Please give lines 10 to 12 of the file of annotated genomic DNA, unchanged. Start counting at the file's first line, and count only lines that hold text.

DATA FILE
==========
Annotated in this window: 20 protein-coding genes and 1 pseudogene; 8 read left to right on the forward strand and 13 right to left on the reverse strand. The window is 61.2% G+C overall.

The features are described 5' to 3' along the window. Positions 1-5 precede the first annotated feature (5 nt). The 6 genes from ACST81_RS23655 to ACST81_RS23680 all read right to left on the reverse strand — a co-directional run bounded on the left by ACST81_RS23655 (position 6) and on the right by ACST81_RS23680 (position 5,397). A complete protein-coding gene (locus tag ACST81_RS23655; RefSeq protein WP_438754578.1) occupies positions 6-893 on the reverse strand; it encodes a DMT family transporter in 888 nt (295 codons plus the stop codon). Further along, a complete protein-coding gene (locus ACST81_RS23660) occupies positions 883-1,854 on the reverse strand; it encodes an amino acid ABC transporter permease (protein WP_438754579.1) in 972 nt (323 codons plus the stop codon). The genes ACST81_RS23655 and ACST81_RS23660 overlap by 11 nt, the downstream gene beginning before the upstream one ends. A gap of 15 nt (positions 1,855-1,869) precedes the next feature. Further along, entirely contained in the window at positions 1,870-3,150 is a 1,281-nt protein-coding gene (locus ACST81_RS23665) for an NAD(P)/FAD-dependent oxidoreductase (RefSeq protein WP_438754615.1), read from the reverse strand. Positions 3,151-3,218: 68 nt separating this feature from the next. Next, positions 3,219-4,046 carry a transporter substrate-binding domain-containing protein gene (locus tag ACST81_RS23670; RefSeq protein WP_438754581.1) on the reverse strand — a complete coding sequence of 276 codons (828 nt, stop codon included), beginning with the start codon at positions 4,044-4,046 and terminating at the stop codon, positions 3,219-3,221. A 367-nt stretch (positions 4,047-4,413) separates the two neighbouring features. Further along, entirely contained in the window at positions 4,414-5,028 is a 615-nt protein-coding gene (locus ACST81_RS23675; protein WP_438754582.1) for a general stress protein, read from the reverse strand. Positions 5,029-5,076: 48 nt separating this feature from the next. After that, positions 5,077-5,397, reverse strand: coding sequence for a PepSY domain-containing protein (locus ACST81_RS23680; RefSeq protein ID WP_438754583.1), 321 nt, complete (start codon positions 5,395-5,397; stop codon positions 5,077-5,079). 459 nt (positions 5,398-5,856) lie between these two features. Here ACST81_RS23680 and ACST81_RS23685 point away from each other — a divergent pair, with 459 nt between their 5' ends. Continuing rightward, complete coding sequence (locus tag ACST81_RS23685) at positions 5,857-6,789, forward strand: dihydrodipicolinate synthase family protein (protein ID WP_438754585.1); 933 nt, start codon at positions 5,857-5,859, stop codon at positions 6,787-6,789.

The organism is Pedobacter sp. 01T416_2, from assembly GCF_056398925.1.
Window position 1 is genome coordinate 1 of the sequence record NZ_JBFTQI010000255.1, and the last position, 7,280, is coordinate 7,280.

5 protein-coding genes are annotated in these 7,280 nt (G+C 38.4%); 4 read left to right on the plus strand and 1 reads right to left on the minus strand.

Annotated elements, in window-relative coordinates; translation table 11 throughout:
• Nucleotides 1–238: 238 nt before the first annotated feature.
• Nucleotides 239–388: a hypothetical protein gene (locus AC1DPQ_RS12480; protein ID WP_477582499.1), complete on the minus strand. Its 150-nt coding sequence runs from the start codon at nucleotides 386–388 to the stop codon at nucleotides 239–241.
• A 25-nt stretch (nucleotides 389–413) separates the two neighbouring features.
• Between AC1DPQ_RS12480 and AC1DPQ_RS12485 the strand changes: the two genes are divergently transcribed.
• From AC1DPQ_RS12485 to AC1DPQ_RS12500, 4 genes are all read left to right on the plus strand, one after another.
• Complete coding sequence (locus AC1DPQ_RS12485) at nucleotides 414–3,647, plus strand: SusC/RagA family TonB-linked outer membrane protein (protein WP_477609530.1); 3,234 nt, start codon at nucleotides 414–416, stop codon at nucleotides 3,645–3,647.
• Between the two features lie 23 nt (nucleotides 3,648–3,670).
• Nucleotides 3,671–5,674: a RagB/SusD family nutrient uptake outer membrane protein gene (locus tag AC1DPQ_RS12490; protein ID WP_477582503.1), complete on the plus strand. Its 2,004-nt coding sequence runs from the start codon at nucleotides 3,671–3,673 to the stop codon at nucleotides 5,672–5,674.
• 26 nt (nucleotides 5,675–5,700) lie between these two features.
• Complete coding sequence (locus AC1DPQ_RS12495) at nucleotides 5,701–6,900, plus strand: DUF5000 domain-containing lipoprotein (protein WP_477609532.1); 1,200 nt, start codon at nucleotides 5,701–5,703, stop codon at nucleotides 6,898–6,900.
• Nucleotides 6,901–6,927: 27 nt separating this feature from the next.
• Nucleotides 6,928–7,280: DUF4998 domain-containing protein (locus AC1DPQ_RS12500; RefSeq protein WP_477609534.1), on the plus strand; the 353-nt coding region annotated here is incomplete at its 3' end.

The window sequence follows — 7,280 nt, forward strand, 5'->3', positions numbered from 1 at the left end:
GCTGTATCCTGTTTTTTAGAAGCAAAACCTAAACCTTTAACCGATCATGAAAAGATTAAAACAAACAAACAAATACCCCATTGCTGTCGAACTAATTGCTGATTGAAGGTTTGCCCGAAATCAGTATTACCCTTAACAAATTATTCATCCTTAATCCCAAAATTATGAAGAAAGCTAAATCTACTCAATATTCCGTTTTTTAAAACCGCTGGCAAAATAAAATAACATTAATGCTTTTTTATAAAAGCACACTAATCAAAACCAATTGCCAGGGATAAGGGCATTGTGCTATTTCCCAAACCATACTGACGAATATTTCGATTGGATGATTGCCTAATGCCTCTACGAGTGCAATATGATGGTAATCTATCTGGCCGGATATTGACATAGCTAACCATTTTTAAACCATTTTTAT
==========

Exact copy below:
• Between AC1DPQ_RS12480 and AC1DPQ_RS12485 the strand changes: the two genes are divergently transcribed.
• From AC1DPQ_RS12485 to AC1DPQ_RS12500, 4 genes are all read left to right on the plus strand, one after another.
• Complete coding sequence (locus AC1DPQ_RS12485) at nucleotides 414–3,647, plus strand: SusC/RagA family TonB-linked outer membrane protein (protein WP_477609530.1); 3,234 nt, start codon at nucleotides 414–416, stop codon at nucleotides 3,645–3,647.